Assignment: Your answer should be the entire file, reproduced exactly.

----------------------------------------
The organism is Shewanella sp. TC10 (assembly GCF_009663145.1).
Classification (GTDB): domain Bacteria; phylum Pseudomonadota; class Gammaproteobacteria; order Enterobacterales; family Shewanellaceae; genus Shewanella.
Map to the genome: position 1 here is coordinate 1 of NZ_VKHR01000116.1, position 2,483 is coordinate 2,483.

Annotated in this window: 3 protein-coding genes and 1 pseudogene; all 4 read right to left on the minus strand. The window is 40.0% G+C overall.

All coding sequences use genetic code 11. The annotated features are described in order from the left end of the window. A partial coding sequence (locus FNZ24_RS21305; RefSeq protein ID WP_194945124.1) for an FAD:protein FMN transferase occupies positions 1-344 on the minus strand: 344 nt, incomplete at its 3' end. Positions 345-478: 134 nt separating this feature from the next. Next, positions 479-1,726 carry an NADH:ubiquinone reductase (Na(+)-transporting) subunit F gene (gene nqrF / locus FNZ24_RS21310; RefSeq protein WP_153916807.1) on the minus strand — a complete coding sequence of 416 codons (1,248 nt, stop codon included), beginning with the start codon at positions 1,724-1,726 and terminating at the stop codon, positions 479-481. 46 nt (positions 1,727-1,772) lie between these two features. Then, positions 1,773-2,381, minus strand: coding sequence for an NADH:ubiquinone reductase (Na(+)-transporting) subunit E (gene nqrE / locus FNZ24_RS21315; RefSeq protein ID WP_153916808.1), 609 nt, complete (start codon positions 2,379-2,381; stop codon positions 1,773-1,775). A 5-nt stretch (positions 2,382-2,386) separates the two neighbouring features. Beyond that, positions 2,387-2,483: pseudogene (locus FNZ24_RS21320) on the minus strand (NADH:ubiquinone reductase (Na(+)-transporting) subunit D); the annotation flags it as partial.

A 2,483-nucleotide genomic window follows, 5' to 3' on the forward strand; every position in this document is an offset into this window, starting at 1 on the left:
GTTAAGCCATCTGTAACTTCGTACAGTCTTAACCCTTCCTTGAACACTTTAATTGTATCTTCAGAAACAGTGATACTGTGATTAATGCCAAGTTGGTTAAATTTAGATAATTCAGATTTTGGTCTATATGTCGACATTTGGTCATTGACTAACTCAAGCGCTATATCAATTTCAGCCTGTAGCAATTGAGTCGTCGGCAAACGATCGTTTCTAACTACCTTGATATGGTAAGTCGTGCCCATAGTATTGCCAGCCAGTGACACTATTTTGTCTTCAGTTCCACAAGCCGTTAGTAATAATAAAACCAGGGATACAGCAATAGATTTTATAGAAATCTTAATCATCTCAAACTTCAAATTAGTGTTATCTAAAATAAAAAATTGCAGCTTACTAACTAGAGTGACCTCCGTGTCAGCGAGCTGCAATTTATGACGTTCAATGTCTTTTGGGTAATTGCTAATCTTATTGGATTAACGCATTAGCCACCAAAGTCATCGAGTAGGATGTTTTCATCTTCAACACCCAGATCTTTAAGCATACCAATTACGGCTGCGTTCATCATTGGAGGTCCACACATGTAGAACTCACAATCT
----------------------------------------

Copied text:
The organism is Shewanella sp. TC10 (assembly GCF_009663145.1).
Classification (GTDB): domain Bacteria; phylum Pseudomonadota; class Gammaproteobacteria; order Enterobacterales; family Shewanellaceae; genus Shewanella.
Map to the genome: position 1 here is coordinate 1 of NZ_VKHR01000116.1, position 2,483 is coordinate 2,483.

Annotated in this window: 3 protein-coding genes and 1 pseudogene; all 4 read right to left on the minus strand. The window is 40.0% G+C overall.

All coding sequences use genetic code 11. The annotated features are described in order from the left end of the window. A partial coding sequence (locus FNZ24_RS21305; RefSeq protein ID WP_194945124.1) for an FAD:protein FMN transferase occupies positions 1-344 on the minus strand: 344 nt, incomplete at its 3' end. Positions 345-478: 134 nt separating this feature from the next. Next, positions 479-1,726 carry an NADH:ubiquinone reductase (Na(+)-transporting) subunit F gene (gene nqrF / locus FNZ24_RS21310; RefSeq protein WP_153916807.1) on the minus strand — a complete coding sequence of 416 codons (1,248 nt, stop codon included), beginning with the start codon at positions 1,724-1,726 and terminating at the stop codon, positions 479-481. 46 nt (positions 1,727-1,772) lie between these two features. Then, positions 1,773-2,381, minus strand: coding sequence for an NADH:ubiquinone reductase (Na(+)-transporting) subunit E (gene nqrE / locus FNZ24_RS21315; RefSeq protein ID WP_153916808.1), 609 nt, complete (start codon positions 2,379-2,381; stop codon positions 1,773-1,775). A 5-nt stretch (positions 2,382-2,386) separates the two neighbouring features. Beyond that, positions 2,387-2,483: pseudogene (locus FNZ24_RS21320) on the minus strand (NADH:ubiquinone reductase (Na(+)-transporting) subunit D); the annotation flags it as partial.

A 2,483-nucleotide genomic window follows, 5' to 3' on the forward strand; every position in this document is an offset into this window, starting at 1 on the left:
GTTAAGCCATCTGTAACTTCGTACAGTCTTAACCCTTCCTTGAACACTTTAATTGTATCTTCAGAAACAGTGATACTGTGATTAATGCCAAGTTGGTTAAATTTAGATAATTCAGATTTTGGTCTATATGTCGACATTTGGTCATTGACTAACTCAAGCGCTATATCAATTTCAGCCTGTAGCAATTGAGTCGTCGGCAAACGATCGTTTCTAACTACCTTGATATGGTAAGTCGTGCCCATAGTATTGCCAGCCAGTGACACTATTTTGTCTTCAGTTCCACAAGCCGTTAGTAATAATAAAACCAGGGATACAGCAATAGATTTTATAGAAATCTTAATCATCTCAAACTTCAAATTAGTGTTATCTAAAATAAAAAATTGCAGCTTACTAACTAGAGTGACCTCCGTGTCAGCGAGCTGCAATTTATGACGTTCAATGTCTTTTGGGTAATTGCTAATCTTATTGGATTAACGCATTAGCCACCAAAGTCATCGAGTAGGATGTTTTCATCTTCAACACCCAGATCTTTAAGCATACCAATTACGGCTGCGTTCATCATTGGAGGTCCACACATGTAGAACTCACAATCT